BBC accused of fabricating stories on China in spat with Communist Party paper

China: Severe flooding strikes Henan province

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The public broadcasting corporation issued a stern statement condemning the “attacks” on journalists covering the natural disaster in the Henan province. It said members of its news team had been subjected to death threats after a faction of the ruling Chinese Communist Party urged citizens to post on social media the whereabouts of the BBC reporters sent to cover the floods.

The Beeb said journalists from other media outlets had been confronted by locals in Henan who were “looking for the BBC team”.

It said: “Over the weekend a social media post by a part of the Chinese Communist Party called on citizens to post comments on the whereabouts of a BBC team covering the floods in Henan Province.

“The public comments below the post included death threats against our team.

“Journalists from other media organisations reporting in Henan were subsequently confronted by an angry crowd looking for the BBC team.”

It added: “There must be immediate action by the Chinese government to stop these attacks which continue to endanger foreign journalists.”

But the editor-in-chief of the Global Times lashed out at the statement and levelled a string of accusations against the BBC.

Hu Xijin slapped down allegations members of the Western press had been attacked and said the crowd’s questioning of them was not instigated by the Chinese government.

He tweeted: “Fact: Just several journalists from Western press were surrounded & questioned by onlookers in the street in Henan, and it was not a govt action.

“There were no attacks on any Western journalists.

“Btw, BBC is notorious in China for twisting facts and fabricating stories about China.”

Several journalists, including employees of AP and the Los Angeles Times, were among the group said to have been targeted by the angry locals in Henan on Saturday.

Alice Su, bureau chief for the Los Angeles Times, said the crowd pounced on reporters in Zhengzhou, the capital of Henan.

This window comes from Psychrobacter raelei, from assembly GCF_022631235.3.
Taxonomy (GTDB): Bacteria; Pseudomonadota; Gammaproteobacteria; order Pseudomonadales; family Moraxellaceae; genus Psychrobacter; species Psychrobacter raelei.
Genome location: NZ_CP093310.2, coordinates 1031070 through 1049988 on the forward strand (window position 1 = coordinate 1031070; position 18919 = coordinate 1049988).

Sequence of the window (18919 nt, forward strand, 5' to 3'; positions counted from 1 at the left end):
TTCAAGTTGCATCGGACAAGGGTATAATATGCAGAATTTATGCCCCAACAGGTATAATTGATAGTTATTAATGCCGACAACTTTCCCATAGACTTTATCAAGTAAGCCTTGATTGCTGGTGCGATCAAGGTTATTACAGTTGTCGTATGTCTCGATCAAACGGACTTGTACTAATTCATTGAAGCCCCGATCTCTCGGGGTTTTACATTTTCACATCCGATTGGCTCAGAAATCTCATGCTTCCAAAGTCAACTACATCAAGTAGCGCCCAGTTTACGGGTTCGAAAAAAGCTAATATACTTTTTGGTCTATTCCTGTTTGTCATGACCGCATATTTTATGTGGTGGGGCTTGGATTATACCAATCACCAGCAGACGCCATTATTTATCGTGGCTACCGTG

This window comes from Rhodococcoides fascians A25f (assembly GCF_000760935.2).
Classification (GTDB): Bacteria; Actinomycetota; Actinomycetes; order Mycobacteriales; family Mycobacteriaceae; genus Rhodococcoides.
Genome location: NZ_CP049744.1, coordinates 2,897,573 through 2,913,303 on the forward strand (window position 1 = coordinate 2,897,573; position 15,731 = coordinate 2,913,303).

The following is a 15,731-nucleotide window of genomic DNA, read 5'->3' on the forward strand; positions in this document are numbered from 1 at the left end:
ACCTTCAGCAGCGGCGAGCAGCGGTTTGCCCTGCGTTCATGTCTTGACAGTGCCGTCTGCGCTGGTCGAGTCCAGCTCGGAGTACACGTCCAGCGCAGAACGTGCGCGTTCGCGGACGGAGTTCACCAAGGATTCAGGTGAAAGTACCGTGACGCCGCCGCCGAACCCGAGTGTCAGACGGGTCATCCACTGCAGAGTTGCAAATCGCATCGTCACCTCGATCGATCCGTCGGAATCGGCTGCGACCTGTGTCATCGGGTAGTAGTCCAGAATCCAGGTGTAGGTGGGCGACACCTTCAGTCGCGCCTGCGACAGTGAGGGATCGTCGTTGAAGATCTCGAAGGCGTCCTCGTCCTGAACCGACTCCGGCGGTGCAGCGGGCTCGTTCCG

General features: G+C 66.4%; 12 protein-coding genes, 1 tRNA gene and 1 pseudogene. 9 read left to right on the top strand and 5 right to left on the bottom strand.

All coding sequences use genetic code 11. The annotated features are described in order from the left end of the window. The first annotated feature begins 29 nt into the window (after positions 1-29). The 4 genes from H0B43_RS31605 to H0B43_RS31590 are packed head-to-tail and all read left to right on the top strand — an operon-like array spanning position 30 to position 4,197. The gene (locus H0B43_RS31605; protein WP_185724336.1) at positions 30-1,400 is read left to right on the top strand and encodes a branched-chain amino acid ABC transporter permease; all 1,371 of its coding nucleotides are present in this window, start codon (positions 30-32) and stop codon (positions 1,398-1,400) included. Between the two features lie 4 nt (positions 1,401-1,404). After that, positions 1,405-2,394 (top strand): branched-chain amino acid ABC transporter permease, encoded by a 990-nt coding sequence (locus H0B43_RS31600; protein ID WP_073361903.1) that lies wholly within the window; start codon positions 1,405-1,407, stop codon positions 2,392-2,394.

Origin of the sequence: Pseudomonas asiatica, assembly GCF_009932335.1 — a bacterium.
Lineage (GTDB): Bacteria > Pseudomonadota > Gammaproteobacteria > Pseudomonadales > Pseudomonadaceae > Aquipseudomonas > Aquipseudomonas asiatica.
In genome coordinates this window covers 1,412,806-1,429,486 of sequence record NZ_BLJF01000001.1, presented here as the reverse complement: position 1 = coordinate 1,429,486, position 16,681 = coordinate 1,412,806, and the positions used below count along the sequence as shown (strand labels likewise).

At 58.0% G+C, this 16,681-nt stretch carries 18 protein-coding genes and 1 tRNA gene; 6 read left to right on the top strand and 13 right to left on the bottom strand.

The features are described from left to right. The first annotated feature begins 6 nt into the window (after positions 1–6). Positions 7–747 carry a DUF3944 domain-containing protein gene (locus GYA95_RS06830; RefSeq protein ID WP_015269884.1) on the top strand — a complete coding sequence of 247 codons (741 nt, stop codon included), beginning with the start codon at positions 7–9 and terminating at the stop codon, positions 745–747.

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She claimed she and her fellow journalists were “surrounded by an angry crowd shouting things like ‘this is China, get out of China!'”

She said she had spoken to many people in the city who were keen to relay their stories about how the floods had affected their livelihoods.

However, Ms Su claimed the crowd seemed “really angry and eager just to tell the foreigners off”.

She described it as “not a pleasant experience”.

Zhengzhou was badly hit by the floods which have displaced a record one million people in China.

Thirteen people drowned in a subway route in the city which had quickly filled with floodwater.

Some passengers filmed desperate farewell videos for their loved ones while they were stranded in water at chest-height.

Many survivors spent hours gasping for air inside a sealed subway carriage before rescuers arrived.

A 15-year-old girl who was among those caught up in the subway floods said: “For the first time in my life, I touched a dead body.

“For some reason, I was calm throughout the ordeal, because I refused to believe that this was my time to die.

Scientists have said this type of rainfall has not been experienced in Henan for 60 years.

As the clean-up effort got underway in Zhengzhou, the city was told to prepare for more floods.

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